BattleCraft: Strategic Assessments

Military action is important to the nation—it is the ground of death and life, the path of survival and destruction, so it is imperative to examine it. –Master Sun

Fantasy WarriorsWe’ve talked before about how when you write in a fantasy world it’s your job as the writer to literally re-create the real world, from the smallest details to the most imposing forces at work. Understanding the geography, the political situation, the people in any given district, and latest string of illness spreading through the city are all important, but so is understanding the military and peacekeeping forces.

There’s a difference between peacekeeping forces, like police, and military forces. Peacekeepers protect the people and the equilibrium of power at home, whereas military focuses on defending against the enemies of the state. As Admiral Adama (Battlestar Galactica) pointed out, when the military is used as peacekeepers, the enemy of the state tends to become the people. In a later post, we’ll look at developing police forces in a fantasy realm, but today let’s focus on the gist of constructing a military force.

  • Geography, geography

You’re probably sick of hearing me harp on this one, but it’s one of those things that really can’t be overstated. A nation that has even one front on an ocean is going to have a navy force, whereas a land-locked, plains nation will want fast, land-based forces.

  • What kind of army?

Do they have recruitment policies in place? Are there young kids (boys and/or girls is another choice to make) who go into the military at a young age and spend a certain number of years there? Are the soldiers just farmers and gatherers who spend a couple months of the year in a rotating service? The kind of force in any given location will depend on the nation’s position in relation to neighbors. This will also determine how swiftly they respond to crises and how effective they are.

  • Qualifications

In my in-progress trilogy, Alkaia, Tiglan and Rouxara are all very military conscious, so as a result being trained as a warrior is considered a good career, and you have to have a certain amount of potential before you’re accepted. This is the opposite of the way things are in the south, where the people fancy themselves more civilized. They have a standing army, but it’s more like an honor guard than an actual force to be reckoned with.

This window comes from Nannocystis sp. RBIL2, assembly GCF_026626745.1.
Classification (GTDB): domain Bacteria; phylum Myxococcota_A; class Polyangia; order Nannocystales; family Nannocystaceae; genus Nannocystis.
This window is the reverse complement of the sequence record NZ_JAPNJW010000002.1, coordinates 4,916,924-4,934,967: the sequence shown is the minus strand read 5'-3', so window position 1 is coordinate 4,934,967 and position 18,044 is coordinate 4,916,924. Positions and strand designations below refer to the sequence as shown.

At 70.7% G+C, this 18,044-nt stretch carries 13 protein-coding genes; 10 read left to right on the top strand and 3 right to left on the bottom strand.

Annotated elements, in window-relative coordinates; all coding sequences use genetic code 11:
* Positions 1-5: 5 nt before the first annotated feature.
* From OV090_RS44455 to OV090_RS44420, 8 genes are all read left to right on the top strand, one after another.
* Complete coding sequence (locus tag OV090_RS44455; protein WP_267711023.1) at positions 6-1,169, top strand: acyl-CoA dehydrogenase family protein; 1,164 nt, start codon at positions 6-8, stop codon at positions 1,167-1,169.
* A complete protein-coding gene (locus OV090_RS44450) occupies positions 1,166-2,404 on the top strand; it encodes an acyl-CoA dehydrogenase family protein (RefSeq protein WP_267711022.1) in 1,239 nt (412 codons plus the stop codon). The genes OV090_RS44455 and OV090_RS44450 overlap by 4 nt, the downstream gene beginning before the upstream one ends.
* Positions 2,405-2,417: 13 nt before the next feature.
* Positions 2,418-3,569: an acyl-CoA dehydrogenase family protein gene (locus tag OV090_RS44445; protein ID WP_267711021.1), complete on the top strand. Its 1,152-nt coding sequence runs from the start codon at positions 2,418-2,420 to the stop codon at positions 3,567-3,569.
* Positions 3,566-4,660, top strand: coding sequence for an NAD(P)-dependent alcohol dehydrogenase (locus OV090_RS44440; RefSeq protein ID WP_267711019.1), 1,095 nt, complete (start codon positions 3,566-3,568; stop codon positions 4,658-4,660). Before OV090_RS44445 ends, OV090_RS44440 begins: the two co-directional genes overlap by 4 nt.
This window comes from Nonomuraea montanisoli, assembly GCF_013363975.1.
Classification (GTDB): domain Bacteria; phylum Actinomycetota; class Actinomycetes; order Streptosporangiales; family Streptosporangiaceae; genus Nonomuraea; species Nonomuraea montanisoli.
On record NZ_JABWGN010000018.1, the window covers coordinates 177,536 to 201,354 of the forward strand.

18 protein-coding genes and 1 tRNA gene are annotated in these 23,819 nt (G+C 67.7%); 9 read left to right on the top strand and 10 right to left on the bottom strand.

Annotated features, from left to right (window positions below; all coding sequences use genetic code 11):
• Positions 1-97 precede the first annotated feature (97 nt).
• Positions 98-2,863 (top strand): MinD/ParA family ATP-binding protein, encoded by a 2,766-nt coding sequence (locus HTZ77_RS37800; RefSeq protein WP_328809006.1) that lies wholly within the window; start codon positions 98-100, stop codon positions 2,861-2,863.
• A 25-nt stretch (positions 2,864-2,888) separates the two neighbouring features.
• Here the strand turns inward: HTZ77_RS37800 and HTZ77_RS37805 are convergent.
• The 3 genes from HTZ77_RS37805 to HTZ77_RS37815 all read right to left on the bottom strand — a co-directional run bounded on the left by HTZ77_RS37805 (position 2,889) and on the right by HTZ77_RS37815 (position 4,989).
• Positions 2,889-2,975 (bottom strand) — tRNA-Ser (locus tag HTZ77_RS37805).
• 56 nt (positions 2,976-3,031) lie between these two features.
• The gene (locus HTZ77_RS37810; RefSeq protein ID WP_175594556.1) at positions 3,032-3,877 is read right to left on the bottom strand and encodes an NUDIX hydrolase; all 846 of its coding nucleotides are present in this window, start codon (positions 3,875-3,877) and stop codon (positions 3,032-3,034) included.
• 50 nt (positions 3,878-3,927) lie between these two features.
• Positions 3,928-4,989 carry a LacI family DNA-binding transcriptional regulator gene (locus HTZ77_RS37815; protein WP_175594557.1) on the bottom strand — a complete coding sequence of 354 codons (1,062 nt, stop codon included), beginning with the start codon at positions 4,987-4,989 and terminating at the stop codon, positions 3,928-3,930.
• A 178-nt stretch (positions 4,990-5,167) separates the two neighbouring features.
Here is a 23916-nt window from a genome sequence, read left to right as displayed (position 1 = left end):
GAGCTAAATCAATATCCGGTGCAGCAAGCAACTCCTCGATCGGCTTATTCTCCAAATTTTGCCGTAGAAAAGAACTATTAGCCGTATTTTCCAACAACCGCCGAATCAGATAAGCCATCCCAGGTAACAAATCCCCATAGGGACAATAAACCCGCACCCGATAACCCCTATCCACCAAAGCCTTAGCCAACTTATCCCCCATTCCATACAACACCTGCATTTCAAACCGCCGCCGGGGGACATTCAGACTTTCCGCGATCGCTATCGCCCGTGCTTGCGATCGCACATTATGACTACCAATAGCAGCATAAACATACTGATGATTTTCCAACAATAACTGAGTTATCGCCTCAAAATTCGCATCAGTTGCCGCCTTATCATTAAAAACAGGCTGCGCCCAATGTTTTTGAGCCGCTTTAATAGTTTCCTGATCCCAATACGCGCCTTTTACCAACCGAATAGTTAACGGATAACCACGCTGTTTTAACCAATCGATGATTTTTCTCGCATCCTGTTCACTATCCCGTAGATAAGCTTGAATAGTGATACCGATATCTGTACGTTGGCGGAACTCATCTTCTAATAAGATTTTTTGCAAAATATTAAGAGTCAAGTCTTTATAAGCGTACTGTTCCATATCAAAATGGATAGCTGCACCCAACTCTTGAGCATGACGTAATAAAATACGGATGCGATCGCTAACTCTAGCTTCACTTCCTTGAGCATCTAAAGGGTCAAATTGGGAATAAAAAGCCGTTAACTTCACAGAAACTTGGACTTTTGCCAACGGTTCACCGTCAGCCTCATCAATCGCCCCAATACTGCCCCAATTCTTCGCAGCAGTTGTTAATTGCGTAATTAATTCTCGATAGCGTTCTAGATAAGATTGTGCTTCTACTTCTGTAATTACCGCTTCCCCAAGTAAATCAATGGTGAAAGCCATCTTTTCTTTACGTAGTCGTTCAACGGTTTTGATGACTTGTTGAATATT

• Rank and order

Even if the military force is going to play a minimum role within your story, it’s a good idea to identify at least one important character within the structure, even if your protagonist never meets him/her. If you’re going to flirt more with the powerhouse, decide if you’re going to follow the real-world rankings or create your own. If there are non-human creatures, they might very well have their own rank, and skilled mages might be placed with each battalion.

  • Purpose

Just because military and peacekeeping should be separate doesn’t mean that they always are. Determine the military force’s purpose at any given point in the story. Are they occupying a village that’s under quarantine? Are they enforcing a new empire’s order? Are they there because this particular city is likely the next to be attacked?

  • Unanticipated purposes

Now look at the consequences of their current endeavor. If they’re occupying a place for protection, the people are likely to either be terrified of attack or annoyed at the intrusion. If they’re enforcing new laws, especially those that the local populace isn’t fond of, their presence would create extra tension and problems.

  • Are they occupying another nation?

Even if all you do is make a one-sentence note, it’s a good idea to sum up the situation as a whole. A force that’s divided between defending the homeland and attacking another nation is going to create an overbearing air of struggle.

  • What is common opinion of them?

How do the peasants view them? What about the wealthy? Military forces are en extension of government, and governments are always partial to one group or another. This can be used to your advantage—draw those lines in the sand and create conflict.

These broad overviews of military should remain fluid. Look at our own world and how things change literally every day. Even if you’re only touching on the military and peacekeeping forces at work within your world, make a couple of different references and then read back through it. You’ll be amazed what a difference such small details make.


2 thoughts on “BattleCraft: Strategic Assessments

  1. I spent so much time researching about military forces before I wrote my book and I still feel like I fell short of capturing it correctly. This makes me want to go back and do some rewriting. As always, Whitney, you provide some great information and insights. 🙂

  2. Pingback: The Versatile Blogger Award | i before e

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